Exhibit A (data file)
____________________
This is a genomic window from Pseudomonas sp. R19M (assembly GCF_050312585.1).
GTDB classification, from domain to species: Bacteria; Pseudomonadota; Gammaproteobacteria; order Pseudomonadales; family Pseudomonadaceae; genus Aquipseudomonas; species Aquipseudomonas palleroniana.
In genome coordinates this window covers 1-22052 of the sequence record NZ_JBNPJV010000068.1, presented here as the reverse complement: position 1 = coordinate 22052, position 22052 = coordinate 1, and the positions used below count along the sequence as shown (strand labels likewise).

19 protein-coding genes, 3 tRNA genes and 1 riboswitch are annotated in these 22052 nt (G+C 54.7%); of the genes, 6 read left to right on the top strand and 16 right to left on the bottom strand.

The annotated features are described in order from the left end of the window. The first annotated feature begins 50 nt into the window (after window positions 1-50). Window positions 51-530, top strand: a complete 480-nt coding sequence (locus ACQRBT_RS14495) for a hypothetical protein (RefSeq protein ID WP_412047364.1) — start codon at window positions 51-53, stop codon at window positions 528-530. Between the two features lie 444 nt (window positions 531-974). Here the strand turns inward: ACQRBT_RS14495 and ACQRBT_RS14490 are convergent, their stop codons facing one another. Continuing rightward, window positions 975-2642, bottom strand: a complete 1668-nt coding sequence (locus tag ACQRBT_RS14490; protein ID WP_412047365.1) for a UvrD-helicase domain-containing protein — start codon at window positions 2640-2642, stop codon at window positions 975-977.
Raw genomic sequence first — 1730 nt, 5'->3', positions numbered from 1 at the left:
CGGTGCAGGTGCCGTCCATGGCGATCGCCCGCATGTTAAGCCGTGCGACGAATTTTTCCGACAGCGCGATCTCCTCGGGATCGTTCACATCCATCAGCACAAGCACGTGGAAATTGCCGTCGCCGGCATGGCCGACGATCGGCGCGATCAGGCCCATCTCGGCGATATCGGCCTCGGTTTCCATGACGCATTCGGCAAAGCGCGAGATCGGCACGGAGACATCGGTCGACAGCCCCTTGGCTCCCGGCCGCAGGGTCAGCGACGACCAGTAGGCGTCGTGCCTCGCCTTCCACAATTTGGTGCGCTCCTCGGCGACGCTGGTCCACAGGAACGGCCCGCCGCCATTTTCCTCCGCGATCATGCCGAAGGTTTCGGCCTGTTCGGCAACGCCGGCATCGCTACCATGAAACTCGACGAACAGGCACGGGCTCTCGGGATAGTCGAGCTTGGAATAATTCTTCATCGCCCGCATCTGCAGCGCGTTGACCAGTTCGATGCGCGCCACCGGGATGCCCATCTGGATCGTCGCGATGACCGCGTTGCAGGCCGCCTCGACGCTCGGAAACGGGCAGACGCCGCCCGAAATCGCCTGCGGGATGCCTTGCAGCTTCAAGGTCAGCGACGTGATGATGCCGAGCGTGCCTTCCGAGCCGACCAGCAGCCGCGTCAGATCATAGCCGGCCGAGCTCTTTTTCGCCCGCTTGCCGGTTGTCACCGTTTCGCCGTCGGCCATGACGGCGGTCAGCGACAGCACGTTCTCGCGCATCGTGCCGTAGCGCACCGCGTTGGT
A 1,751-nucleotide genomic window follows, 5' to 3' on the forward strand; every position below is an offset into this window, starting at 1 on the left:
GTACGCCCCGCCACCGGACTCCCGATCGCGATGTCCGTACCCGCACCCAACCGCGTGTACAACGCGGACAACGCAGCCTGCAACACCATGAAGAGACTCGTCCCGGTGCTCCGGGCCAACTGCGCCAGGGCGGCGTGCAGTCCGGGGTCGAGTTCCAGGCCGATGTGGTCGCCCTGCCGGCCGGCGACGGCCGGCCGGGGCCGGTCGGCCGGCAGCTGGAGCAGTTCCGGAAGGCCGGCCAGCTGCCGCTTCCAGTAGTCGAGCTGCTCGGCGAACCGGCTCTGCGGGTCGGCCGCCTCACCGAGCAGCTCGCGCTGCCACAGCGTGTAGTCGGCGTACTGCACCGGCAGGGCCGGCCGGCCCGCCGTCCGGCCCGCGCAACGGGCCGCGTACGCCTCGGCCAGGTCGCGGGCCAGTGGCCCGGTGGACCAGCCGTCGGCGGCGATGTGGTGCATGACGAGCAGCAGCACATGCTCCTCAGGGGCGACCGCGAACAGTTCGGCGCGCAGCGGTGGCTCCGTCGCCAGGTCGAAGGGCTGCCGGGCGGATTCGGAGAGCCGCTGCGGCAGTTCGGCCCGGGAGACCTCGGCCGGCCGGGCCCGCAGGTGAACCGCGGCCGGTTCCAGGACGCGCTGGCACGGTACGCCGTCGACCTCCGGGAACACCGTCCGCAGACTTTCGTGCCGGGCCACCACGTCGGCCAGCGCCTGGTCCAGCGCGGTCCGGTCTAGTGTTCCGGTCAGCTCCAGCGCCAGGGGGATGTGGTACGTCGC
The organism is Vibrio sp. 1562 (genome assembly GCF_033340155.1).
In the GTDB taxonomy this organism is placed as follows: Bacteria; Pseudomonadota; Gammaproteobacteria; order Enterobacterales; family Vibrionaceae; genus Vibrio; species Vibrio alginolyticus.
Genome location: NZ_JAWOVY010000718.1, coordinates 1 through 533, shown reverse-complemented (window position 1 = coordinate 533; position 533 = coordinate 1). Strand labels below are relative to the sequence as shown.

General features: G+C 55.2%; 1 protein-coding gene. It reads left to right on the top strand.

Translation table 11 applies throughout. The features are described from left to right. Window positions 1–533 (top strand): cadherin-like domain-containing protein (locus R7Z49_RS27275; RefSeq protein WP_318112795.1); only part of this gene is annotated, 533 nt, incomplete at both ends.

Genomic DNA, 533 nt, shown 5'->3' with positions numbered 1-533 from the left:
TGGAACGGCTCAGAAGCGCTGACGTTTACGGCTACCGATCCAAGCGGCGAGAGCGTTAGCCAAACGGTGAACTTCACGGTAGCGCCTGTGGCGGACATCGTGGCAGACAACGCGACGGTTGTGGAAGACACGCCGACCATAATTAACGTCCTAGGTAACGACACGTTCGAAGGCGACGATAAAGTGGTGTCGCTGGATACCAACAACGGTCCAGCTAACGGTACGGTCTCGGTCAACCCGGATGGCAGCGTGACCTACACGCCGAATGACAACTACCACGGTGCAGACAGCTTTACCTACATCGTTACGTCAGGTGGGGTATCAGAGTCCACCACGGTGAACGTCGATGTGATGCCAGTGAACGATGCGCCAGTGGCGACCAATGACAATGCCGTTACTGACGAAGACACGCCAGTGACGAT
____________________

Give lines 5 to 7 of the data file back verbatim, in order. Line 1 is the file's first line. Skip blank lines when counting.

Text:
The annotated features are described in order from the left end of the window. The first annotated feature begins 50 nt into the window (after window positions 1-50). Window positions 51-530, top strand: a complete 480-nt coding sequence (locus ACQRBT_RS14495) for a hypothetical protein (RefSeq protein ID WP_412047364.1) — start codon at window positions 51-53, stop codon at window positions 528-530. Between the two features lie 444 nt (window positions 531-974). Here the strand turns inward: ACQRBT_RS14495 and ACQRBT_RS14490 are convergent, their stop codons facing one another. Continuing rightward, window positions 975-2642, bottom strand: a complete 1668-nt coding sequence (locus tag ACQRBT_RS14490; protein ID WP_412047365.1) for a UvrD-helicase domain-containing protein — start codon at window positions 2640-2642, stop codon at window positions 975-977.
Raw genomic sequence first — 1730 nt, 5'->3', positions numbered from 1 at the left:
CGGTGCAGGTGCCGTCCATGGCGATCGCCCGCATGTTAAGCCGTGCGACGAATTTTTCCGACAGCGCGATCTCCTCGGGATCGTTCACATCCATCAGCACAAGCACGTGGAAATTGCCGTCGCCGGCATGGCCGACGATCGGCGCGATCAGGCCCATCTCGGCGATATCGGCCTCGGTTTCCATGACGCATTCGGCAAAGCGCGAGATCGGCACGGAGACATCGGTCGACAGCCCCTTGGCTCCCGGCCGCAGGGTCAGCGACGACCAGTAGGCGTCGTGCCTCGCCTTCCACAATTTGGTGCGCTCCTCGGCGACGCTGGTCCACAGGAACGGCCCGCCGCCATTTTCCTCCGCGATCATGCCGAAGGTTTCGGCCTGTTCGGCAACGCCGGCATCGCTACCATGAAACTCGACGAACAGGCACGGGCTCTCGGGATAGTCGAGCTTGGAATAATTCTTCATCGCCCGCATCTGCAGCGCGTTGACCAGTTCGATGCGCGCCACCGGGATGCCCATCTGGATCGTCGCGATGACCGCGTTGCAGGCCGCCTCGACGCTCGGAAACGGGCAGACGCCGCCCGAAATCGCCTGCGGGATGCCTTGCAGCTTCAAGGTCAGCGACGTGATGATGCCGAGCGTGCCTTCCGAGCCGACCAGCAGCCGCGTCAGATCATAGCCGGCCGAGCTCTTTTTCGCCCGCTTGCCGGTTGTCACCGTTTCGCCGTCGGCCATGACGGCGGTCAGCGACAGCACGTTCTCGCGCATCGTGCCGTAGCGCACCGCGTTGGT